When Does Coordination Require Centralization?
AbstractThis paper compares centralized and decentralized coordination when managers are privately informed and communicate strategically. We consider a multidivisional organization in which decisions must be adapted to local conditions but also coordinated with each other. Information about local conditions is dispersed and held by self-interested division managers who communicate via cheap talk. The only available formal mechanism is the allocation of decision rights. We show that a higher need for coordination improves horizontal communication but worsens vertical communication. As a result, decentralization can dominate centralization even when coordination is extremely important relative to adaptation. (JEL D23, D83, L23, M11)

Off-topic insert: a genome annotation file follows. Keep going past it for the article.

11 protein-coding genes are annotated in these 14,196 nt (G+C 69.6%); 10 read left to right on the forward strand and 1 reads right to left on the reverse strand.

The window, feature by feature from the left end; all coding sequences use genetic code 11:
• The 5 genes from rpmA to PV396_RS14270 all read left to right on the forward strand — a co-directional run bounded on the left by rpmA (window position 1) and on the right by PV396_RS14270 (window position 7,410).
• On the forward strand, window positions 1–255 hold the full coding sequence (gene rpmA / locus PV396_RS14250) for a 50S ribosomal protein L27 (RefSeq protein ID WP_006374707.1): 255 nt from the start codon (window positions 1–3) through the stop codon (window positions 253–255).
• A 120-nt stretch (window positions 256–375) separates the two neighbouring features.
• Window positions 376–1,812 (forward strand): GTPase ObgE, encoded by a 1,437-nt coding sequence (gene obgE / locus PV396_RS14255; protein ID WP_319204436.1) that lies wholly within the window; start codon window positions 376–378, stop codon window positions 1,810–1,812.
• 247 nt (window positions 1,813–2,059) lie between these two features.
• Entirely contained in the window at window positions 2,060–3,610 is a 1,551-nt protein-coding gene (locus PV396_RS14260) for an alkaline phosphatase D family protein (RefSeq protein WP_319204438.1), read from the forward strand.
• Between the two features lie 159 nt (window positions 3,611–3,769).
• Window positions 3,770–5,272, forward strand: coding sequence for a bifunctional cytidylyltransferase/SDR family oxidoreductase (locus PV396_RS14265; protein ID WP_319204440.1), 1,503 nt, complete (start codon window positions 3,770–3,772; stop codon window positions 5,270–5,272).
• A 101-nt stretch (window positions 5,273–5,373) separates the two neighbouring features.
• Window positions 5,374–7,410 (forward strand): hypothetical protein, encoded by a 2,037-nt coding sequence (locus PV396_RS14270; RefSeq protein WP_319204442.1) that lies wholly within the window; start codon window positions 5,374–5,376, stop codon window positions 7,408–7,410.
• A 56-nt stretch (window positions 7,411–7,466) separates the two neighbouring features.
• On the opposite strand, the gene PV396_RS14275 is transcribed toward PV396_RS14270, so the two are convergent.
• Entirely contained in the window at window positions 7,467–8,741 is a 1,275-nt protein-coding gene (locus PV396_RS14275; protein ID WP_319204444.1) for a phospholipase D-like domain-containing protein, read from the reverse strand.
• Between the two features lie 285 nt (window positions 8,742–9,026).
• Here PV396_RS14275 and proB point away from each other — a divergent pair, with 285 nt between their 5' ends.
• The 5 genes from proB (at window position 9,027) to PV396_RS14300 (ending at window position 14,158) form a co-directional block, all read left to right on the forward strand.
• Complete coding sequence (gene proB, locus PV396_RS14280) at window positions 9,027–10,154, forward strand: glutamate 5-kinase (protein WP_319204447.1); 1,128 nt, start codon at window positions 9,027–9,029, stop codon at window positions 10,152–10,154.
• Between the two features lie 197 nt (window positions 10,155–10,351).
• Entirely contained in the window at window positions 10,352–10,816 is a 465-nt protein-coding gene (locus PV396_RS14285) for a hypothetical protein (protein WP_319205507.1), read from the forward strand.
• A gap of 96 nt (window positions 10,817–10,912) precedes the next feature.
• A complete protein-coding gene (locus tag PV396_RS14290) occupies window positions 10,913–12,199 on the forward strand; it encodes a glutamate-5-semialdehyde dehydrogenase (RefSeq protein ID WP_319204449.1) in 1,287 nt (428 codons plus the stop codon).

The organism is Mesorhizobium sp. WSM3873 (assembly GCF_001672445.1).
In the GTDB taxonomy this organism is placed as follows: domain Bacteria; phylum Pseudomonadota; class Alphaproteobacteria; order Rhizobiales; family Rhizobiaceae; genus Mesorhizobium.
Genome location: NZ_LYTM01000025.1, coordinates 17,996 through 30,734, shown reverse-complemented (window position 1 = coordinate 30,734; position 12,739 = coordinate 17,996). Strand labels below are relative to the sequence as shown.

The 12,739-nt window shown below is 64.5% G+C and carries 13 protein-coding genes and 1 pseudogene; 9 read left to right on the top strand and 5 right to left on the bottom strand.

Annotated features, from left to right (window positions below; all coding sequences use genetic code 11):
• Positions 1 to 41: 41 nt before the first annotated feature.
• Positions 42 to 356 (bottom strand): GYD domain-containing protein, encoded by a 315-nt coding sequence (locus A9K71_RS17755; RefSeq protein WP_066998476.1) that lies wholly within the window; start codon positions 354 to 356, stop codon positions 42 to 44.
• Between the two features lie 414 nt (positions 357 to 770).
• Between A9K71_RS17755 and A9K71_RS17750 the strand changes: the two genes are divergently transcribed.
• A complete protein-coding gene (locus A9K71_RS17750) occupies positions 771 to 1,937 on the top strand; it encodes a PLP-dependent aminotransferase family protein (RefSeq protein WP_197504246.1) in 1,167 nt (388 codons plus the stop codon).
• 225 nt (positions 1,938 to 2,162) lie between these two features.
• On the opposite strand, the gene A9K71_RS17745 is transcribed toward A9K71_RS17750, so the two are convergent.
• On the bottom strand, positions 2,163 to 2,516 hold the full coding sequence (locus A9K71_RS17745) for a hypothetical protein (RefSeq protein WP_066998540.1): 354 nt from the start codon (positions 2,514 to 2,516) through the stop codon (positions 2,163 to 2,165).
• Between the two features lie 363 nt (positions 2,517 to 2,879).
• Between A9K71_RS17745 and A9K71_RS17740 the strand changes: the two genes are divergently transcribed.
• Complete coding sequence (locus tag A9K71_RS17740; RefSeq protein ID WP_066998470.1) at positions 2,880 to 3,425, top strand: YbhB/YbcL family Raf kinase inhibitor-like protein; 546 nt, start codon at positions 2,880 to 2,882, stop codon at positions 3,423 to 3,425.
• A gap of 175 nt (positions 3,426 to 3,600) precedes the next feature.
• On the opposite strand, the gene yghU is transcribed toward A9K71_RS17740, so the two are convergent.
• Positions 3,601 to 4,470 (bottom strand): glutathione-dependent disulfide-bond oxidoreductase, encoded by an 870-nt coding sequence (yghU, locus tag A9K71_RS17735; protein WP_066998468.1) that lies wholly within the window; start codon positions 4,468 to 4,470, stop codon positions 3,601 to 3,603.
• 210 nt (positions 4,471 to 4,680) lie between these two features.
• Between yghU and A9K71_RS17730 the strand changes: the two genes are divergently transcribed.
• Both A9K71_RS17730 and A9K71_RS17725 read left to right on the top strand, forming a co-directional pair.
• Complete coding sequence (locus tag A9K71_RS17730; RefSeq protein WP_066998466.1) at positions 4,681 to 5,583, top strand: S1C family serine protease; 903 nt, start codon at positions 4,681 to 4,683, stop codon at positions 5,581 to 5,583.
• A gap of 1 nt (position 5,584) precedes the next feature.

CitationAlonso, Ricardo, Wouter Dessein, and Niko Matouschek. 2008. "When Does Coordination Require Centralization?" American Economic Review, 98 (1): 145-79. DOI: 10.1257/aer.98.1.145
- D23 Organizational Behavior; Transaction Costs; Property Rights
- D83 Search; Learning; Information and Knowledge; Communication; Belief
- L23 Organization of Production
- M11 Production Management